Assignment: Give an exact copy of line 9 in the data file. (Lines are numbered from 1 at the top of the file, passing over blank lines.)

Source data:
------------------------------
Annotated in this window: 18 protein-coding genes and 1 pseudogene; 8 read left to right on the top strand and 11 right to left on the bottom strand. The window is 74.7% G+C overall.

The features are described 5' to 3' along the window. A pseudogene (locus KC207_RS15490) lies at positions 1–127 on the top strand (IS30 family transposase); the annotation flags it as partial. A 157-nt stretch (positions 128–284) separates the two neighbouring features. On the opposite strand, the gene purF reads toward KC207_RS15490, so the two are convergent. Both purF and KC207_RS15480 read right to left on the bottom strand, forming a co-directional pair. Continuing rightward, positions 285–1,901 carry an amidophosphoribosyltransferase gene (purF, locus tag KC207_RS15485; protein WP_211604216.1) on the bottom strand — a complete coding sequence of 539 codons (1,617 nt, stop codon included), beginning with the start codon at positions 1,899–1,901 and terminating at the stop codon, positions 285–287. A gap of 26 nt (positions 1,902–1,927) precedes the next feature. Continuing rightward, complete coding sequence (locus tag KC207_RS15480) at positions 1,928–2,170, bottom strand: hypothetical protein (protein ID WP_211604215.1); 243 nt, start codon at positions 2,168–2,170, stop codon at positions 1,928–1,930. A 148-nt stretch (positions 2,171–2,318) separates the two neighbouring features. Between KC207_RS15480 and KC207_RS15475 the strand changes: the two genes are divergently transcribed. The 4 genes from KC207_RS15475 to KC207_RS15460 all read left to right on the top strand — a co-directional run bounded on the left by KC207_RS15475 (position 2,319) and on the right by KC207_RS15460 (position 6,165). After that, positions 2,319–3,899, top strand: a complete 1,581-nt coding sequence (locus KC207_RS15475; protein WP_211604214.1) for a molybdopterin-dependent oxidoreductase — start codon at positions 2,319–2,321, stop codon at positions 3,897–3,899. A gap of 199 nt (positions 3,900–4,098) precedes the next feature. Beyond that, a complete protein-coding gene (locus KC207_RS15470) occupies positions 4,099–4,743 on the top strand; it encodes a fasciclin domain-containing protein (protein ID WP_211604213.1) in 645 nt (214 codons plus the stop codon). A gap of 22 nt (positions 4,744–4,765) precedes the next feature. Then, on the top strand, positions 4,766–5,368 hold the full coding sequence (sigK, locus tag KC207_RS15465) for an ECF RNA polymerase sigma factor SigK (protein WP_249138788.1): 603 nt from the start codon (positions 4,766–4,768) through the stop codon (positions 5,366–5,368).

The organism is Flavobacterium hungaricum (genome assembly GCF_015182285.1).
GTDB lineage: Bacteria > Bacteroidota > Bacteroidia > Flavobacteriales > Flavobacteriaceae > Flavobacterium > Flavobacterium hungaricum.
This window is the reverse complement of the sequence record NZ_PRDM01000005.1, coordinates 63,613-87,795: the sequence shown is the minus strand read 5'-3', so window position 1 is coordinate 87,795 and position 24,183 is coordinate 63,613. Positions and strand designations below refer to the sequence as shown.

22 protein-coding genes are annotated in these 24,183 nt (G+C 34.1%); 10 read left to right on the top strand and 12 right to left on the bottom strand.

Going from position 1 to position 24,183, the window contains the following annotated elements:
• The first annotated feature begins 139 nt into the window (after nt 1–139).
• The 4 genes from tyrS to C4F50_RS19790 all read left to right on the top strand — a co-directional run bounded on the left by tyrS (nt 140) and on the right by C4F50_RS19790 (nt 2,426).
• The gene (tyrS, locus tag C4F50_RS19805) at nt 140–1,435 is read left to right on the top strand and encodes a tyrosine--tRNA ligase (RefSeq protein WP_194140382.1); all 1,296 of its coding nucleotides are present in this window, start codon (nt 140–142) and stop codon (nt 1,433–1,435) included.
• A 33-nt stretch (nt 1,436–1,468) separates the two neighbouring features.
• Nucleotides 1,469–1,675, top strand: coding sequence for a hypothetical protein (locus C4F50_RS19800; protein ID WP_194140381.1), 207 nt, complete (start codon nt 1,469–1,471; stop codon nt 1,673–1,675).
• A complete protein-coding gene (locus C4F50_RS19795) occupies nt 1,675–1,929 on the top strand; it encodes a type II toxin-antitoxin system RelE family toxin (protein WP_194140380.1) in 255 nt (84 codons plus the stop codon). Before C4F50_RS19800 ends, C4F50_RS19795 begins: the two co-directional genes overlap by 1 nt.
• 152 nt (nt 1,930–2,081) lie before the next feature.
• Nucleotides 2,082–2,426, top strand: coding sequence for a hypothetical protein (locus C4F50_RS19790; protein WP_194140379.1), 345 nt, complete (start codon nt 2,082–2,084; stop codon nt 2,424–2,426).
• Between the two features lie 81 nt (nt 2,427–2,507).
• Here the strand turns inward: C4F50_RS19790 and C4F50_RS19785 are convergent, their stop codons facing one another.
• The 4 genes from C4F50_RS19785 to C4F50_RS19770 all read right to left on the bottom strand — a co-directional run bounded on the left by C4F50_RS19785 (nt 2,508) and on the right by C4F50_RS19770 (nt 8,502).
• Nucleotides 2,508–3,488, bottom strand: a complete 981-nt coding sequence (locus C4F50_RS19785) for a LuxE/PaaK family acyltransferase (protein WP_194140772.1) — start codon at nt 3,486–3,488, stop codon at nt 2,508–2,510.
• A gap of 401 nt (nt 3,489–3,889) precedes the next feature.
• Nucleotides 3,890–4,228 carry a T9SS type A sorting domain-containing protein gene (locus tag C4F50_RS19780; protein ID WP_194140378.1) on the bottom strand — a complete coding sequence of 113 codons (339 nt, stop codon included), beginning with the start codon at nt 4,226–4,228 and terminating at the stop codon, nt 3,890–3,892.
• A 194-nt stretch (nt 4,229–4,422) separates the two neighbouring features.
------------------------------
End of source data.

• The 4 genes from tyrS to C4F50_RS19790 all read left to right on the top strand — a co-directional run bounded on the left by tyrS (nt 140) and on the right by C4F50_RS19790 (nt 2,426).